Very few people have likely either seen or heard of VR sports at this point, but that hasn’t stopped Intel from quickly snapping up its second startup, Voke, to lock up what it calls “immersive sports experiences.”
Intel said Thursday that it has bought Voke, described as a leader in bringing “live, virtual reality experiences to consumers.” “Imagine being able to witness a slam dunk from the defender’s perspective or the defensive rush from the quarterback’s perspective,” James Carwana, the general manager of Intel’s Sports Group, wrote in a blog post. “This kind of experience may sound futuristic, but it’s closer than you think.”
Voke uses an array of paired-lens, stereoscopic cameras to capture events like the Final Four and New York’s Fashion Week, then allows users to hopscotch around them to view the action from their choice of perspective.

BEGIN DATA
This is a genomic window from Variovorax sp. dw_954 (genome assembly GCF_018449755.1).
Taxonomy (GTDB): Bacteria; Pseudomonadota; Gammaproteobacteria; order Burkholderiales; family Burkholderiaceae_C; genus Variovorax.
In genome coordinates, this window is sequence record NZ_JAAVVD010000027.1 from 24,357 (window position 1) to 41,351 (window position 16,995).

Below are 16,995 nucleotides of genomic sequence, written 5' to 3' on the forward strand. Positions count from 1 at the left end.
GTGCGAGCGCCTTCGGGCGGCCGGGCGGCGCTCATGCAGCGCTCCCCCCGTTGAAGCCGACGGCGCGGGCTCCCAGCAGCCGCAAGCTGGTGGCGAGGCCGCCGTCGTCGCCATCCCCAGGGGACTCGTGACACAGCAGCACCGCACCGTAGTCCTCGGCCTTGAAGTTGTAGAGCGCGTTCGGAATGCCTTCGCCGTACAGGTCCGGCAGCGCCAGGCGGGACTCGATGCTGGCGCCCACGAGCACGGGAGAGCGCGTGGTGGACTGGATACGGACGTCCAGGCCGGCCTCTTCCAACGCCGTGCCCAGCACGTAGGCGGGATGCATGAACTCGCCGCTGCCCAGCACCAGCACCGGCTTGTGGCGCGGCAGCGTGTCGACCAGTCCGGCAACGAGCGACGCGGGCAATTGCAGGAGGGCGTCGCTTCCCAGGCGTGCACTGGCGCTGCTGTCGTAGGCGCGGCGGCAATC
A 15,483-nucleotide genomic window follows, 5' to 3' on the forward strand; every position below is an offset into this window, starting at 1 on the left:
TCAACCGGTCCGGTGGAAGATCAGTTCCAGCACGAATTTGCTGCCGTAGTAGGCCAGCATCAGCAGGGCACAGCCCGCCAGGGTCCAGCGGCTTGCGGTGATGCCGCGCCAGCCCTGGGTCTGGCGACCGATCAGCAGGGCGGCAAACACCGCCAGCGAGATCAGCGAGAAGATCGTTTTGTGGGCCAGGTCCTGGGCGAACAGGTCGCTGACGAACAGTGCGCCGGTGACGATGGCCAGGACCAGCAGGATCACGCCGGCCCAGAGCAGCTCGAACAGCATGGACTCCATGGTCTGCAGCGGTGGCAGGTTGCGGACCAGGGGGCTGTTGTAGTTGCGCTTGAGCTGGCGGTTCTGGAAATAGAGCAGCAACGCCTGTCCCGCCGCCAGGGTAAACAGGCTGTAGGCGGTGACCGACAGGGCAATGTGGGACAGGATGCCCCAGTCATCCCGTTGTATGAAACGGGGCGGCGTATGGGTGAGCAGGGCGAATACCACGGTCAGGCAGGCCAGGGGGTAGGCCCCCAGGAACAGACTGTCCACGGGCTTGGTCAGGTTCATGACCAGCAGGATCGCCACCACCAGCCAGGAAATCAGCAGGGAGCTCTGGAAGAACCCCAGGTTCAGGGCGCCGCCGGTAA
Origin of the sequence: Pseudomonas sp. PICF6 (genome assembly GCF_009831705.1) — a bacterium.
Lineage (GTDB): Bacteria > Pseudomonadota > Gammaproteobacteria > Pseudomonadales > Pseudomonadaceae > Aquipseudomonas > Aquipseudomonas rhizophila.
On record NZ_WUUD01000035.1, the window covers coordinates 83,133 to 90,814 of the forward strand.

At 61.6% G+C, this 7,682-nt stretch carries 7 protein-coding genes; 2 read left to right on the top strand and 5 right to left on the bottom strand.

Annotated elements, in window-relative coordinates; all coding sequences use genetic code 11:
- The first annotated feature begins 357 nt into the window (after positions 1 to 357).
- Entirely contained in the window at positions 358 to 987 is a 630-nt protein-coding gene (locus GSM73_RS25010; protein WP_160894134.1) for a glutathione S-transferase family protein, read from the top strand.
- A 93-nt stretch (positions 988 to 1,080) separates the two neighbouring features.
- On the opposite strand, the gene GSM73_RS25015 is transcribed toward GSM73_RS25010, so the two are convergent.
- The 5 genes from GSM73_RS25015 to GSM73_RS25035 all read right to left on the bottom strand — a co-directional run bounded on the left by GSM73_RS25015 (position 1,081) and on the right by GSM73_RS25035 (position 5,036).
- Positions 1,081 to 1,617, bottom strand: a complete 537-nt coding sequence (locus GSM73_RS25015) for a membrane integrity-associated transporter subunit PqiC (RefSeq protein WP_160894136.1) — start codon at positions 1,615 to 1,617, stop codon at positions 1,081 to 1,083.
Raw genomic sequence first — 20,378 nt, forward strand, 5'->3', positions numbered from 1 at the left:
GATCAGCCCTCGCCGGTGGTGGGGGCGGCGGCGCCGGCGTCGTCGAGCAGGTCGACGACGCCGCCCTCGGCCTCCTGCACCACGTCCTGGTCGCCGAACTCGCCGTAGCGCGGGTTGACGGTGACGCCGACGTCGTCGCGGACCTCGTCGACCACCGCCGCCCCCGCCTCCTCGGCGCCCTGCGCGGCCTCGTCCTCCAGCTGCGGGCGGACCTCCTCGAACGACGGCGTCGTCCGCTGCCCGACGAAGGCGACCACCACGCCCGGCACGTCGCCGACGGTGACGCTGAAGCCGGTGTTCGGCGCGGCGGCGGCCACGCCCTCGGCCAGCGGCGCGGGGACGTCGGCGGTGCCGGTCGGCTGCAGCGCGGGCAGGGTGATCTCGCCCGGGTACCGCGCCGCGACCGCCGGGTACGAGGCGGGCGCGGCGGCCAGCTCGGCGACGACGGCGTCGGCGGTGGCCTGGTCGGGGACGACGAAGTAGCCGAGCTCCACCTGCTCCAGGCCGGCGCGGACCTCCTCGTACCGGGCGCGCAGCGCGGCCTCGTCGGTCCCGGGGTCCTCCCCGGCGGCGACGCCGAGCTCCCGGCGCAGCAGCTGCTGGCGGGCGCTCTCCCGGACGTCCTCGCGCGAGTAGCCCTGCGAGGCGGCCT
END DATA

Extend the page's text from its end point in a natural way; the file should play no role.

That’s somewhat similar to Intel’s second VR acqusition, Replay Technologies, which Intel bought in March. Replay uses what it calls “freeD” cameras scattered around a basketball court, and combines the video inside Intel’s own servers. The aggregated, stitched-together video feed essentially turns a live feed of a basketball game into a live 3D model of the action, which users can also rotate or zoom in and out of to experience the action as they want. It appears that Voke’s technology may be used to provide more realistic video images that could be later stitched together using the Replay technology.
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